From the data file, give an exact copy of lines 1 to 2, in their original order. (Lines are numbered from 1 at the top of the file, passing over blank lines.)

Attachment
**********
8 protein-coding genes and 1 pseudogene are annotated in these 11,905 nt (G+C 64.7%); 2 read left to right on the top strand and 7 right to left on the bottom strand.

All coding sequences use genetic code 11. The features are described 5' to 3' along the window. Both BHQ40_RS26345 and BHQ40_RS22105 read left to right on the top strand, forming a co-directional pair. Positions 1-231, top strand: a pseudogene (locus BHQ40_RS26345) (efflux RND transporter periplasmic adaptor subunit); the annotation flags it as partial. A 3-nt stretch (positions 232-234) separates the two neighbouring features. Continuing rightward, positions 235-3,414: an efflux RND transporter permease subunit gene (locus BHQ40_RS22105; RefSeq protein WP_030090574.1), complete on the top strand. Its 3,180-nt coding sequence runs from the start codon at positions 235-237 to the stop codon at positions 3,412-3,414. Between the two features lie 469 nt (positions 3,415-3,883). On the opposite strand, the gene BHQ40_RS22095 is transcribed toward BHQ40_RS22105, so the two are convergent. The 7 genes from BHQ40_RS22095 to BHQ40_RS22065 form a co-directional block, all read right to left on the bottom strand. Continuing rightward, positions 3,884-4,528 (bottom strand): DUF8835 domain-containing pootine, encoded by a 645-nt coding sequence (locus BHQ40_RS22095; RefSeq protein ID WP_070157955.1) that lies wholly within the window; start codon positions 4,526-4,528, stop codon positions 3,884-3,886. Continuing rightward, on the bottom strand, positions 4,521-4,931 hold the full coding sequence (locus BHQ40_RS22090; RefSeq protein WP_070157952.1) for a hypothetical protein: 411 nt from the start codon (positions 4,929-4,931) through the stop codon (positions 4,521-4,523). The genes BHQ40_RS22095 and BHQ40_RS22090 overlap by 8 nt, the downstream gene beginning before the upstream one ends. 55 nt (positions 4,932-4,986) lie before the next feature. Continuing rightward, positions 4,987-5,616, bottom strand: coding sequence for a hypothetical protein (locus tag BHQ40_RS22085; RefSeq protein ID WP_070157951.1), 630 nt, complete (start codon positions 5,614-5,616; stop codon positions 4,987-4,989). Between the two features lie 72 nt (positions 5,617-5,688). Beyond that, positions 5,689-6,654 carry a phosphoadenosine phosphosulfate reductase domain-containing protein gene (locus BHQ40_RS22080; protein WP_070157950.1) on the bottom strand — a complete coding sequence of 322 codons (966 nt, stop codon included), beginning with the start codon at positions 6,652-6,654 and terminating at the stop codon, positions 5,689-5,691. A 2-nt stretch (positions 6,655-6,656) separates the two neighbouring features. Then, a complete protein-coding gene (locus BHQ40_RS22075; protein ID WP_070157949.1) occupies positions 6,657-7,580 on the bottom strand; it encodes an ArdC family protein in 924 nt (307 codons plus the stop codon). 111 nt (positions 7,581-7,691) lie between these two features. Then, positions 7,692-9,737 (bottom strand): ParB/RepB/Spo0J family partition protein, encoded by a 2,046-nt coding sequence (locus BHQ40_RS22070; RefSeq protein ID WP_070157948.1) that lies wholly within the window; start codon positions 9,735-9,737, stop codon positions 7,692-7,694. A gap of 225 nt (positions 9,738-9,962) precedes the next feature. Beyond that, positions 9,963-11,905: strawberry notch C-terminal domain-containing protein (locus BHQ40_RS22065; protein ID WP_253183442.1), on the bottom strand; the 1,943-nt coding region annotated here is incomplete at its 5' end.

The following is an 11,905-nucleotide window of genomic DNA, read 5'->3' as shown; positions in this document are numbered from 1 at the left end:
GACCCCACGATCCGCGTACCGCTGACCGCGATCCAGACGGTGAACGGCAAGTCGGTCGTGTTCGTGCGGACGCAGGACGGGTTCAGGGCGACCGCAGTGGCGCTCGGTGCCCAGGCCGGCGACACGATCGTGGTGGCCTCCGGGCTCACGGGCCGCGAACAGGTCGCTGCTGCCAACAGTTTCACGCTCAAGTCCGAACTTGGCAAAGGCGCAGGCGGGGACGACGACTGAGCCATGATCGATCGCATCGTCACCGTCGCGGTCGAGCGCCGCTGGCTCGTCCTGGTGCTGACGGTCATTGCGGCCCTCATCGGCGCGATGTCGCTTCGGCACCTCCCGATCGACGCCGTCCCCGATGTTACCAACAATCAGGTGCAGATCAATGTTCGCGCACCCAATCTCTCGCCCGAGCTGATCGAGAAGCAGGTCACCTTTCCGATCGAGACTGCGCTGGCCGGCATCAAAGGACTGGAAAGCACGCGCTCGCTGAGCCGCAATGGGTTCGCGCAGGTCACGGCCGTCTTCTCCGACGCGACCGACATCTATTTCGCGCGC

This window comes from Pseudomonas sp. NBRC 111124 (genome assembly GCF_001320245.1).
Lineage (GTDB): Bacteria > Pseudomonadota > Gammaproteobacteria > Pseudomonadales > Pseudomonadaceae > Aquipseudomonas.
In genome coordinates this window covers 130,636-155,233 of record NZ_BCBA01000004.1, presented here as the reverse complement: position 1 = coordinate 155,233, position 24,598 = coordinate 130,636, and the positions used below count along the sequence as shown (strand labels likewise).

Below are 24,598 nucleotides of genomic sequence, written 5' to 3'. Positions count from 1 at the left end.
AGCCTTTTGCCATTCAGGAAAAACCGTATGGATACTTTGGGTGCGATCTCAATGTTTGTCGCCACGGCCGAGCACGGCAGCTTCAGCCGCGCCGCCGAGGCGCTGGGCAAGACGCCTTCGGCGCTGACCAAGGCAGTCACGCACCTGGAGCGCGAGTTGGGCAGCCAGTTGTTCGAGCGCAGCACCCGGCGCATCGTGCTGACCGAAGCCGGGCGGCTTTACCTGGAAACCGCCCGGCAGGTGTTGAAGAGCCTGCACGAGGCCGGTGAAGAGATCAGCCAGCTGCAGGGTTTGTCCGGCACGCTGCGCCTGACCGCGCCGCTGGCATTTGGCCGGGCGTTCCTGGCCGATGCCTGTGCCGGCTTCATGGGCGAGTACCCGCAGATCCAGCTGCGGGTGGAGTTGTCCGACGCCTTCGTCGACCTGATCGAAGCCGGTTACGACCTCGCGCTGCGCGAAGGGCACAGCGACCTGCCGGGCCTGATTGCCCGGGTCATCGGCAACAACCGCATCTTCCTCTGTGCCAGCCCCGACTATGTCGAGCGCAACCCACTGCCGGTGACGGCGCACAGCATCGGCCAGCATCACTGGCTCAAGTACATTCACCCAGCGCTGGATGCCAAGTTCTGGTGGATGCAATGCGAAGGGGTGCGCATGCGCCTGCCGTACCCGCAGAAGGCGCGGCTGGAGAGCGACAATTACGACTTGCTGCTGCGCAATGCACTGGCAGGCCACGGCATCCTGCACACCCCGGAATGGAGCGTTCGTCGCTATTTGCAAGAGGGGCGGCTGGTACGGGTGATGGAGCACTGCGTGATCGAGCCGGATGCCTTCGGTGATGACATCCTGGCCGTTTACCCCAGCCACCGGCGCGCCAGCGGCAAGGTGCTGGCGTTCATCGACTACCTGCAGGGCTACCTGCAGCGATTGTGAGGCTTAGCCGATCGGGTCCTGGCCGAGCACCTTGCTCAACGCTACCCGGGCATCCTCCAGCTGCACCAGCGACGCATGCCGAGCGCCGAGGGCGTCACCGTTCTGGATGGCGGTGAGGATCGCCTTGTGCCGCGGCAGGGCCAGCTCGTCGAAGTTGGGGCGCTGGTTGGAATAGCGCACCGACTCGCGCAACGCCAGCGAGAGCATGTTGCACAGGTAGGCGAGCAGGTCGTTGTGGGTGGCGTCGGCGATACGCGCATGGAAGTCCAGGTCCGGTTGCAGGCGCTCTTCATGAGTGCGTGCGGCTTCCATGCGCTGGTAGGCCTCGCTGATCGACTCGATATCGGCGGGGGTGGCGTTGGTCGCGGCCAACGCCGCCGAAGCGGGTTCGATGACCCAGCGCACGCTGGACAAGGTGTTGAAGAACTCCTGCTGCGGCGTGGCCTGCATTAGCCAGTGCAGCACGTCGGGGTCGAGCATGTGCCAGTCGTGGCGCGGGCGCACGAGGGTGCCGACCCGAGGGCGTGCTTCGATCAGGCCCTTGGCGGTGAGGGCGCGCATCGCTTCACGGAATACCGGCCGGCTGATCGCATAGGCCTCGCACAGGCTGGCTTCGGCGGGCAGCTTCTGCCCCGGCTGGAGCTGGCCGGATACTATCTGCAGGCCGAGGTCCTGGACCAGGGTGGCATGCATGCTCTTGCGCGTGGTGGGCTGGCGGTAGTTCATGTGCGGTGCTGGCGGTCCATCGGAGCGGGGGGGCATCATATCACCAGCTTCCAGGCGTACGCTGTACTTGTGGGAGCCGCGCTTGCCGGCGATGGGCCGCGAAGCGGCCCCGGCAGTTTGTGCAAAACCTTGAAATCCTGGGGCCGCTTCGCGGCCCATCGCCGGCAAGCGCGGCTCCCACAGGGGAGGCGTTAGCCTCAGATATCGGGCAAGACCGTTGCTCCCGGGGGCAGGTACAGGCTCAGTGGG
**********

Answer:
8 protein-coding genes and 1 pseudogene are annotated in these 11,905 nt (G+C 64.7%); 2 read left to right on the top strand and 7 right to left on the bottom strand.

All coding sequences use genetic code 11. The features are described 5' to 3' along the window. Both BHQ40_RS26345 and BHQ40_RS22105 read left to right on the top strand, forming a co-directional pair. Positions 1-231, top strand: a pseudogene (locus BHQ40_RS26345) (efflux RND transporter periplasmic adaptor subunit); the annotation flags it as partial. A 3-nt stretch (positions 232-234) separates the two neighbouring features. Continuing rightward, positions 235-3,414: an efflux RND transporter permease subunit gene (locus BHQ40_RS22105; RefSeq protein WP_030090574.1), complete on the top strand. Its 3,180-nt coding sequence runs from the start codon at positions 235-237 to the stop codon at positions 3,412-3,414. Between the two features lie 469 nt (positions 3,415-3,883). On the opposite strand, the gene BHQ40_RS22095 is transcribed toward BHQ40_RS22105, so the two are convergent. The 7 genes from BHQ40_RS22095 to BHQ40_RS22065 form a co-directional block, all read right to left on the bottom strand. Continuing rightward, positions 3,884-4,528 (bottom strand): DUF8835 domain-containing pootine, encoded by a 645-nt coding sequence (locus BHQ40_RS22095; RefSeq protein ID WP_070157955.1) that lies wholly within the window; start codon positions 4,526-4,528, stop codon positions 3,884-3,886. Continuing rightward, on the bottom strand, positions 4,521-4,931 hold the full coding sequence (locus BHQ40_RS22090; RefSeq protein WP_070157952.1) for a hypothetical protein: 411 nt from the start codon (positions 4,929-4,931) through the stop codon (positions 4,521-4,523). The genes BHQ40_RS22095 and BHQ40_RS22090 overlap by 8 nt, the downstream gene beginning before the upstream one ends. 55 nt (positions 4,932-4,986) lie before the next feature. Continuing rightward, positions 4,987-5,616, bottom strand: coding sequence for a hypothetical protein (locus tag BHQ40_RS22085; RefSeq protein ID WP_070157951.1), 630 nt, complete (start codon positions 5,614-5,616; stop codon positions 4,987-4,989). Between the two features lie 72 nt (positions 5,617-5,688). Beyond that, positions 5,689-6,654 carry a phosphoadenosine phosphosulfate reductase domain-containing protein gene (locus BHQ40_RS22080; protein WP_070157950.1) on the bottom strand — a complete coding sequence of 322 codons (966 nt, stop codon included), beginning with the start codon at positions 6,652-6,654 and terminating at the stop codon, positions 5,689-5,691. A 2-nt stretch (positions 6,655-6,656) separates the two neighbouring features. Then, a complete protein-coding gene (locus BHQ40_RS22075; protein ID WP_070157949.1) occupies positions 6,657-7,580 on the bottom strand; it encodes an ArdC family protein in 924 nt (307 codons plus the stop codon). 111 nt (positions 7,581-7,691) lie between these two features. Then, positions 7,692-9,737 (bottom strand): ParB/RepB/Spo0J family partition protein, encoded by a 2,046-nt coding sequence (locus BHQ40_RS22070; RefSeq protein ID WP_070157948.1) that lies wholly within the window; start codon positions 9,735-9,737, stop codon positions 7,692-7,694. A gap of 225 nt (positions 9,738-9,962) precedes the next feature. Beyond that, positions 9,963-11,905: strawberry notch C-terminal domain-containing protein (locus BHQ40_RS22065; protein ID WP_253183442.1), on the bottom strand; the 1,943-nt coding region annotated here is incomplete at its 5' end.